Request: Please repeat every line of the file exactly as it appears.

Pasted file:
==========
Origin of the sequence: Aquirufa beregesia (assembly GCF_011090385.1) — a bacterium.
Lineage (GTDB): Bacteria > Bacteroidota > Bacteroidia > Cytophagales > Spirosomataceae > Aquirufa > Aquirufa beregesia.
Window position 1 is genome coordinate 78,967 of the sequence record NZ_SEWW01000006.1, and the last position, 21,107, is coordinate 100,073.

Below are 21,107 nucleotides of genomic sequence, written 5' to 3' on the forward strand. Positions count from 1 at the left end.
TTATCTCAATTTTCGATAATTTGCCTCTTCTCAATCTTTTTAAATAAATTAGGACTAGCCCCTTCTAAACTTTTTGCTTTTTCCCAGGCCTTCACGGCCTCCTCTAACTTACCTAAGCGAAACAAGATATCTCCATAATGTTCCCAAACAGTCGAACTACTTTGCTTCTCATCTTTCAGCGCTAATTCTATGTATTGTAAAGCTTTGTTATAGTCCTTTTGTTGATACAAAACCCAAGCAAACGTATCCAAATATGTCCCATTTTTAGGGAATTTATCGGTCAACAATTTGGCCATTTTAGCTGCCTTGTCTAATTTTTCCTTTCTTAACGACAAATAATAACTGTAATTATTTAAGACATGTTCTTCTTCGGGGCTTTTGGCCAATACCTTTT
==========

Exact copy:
Origin of the sequence: Aquirufa beregesia (assembly GCF_011090385.1) — a bacterium.
Lineage (GTDB): Bacteria > Bacteroidota > Bacteroidia > Cytophagales > Spirosomataceae > Aquirufa > Aquirufa beregesia.
Window position 1 is genome coordinate 78,967 of the sequence record NZ_SEWW01000006.1, and the last position, 21,107, is coordinate 100,073.

Below are 21,107 nucleotides of genomic sequence, written 5' to 3' on the forward strand. Positions count from 1 at the left end.
TTATCTCAATTTTCGATAATTTGCCTCTTCTCAATCTTTTTAAATAAATTAGGACTAGCCCCTTCTAAACTTTTTGCTTTTTCCCAGGCCTTCACGGCCTCCTCTAACTTACCTAAGCGAAACAAGATATCTCCATAATGTTCCCAAACAGTCGAACTACTTTGCTTCTCATCTTTCAGCGCTAATTCTATGTATTGTAAAGCTTTGTTATAGTCCTTTTGTTGATACAAAACCCAAGCAAACGTATCCAAATATGTCCCATTTTTAGGGAATTTATCGGTCAACAATTTGGCCATTTTAGCTGCCTTGTCTAATTTTTCCTTTCTTAACGACAAATAATAACTGTAATTATTTAAGACATGTTCTTCTTCGGGGCTTTTGGCCAATACCTTTT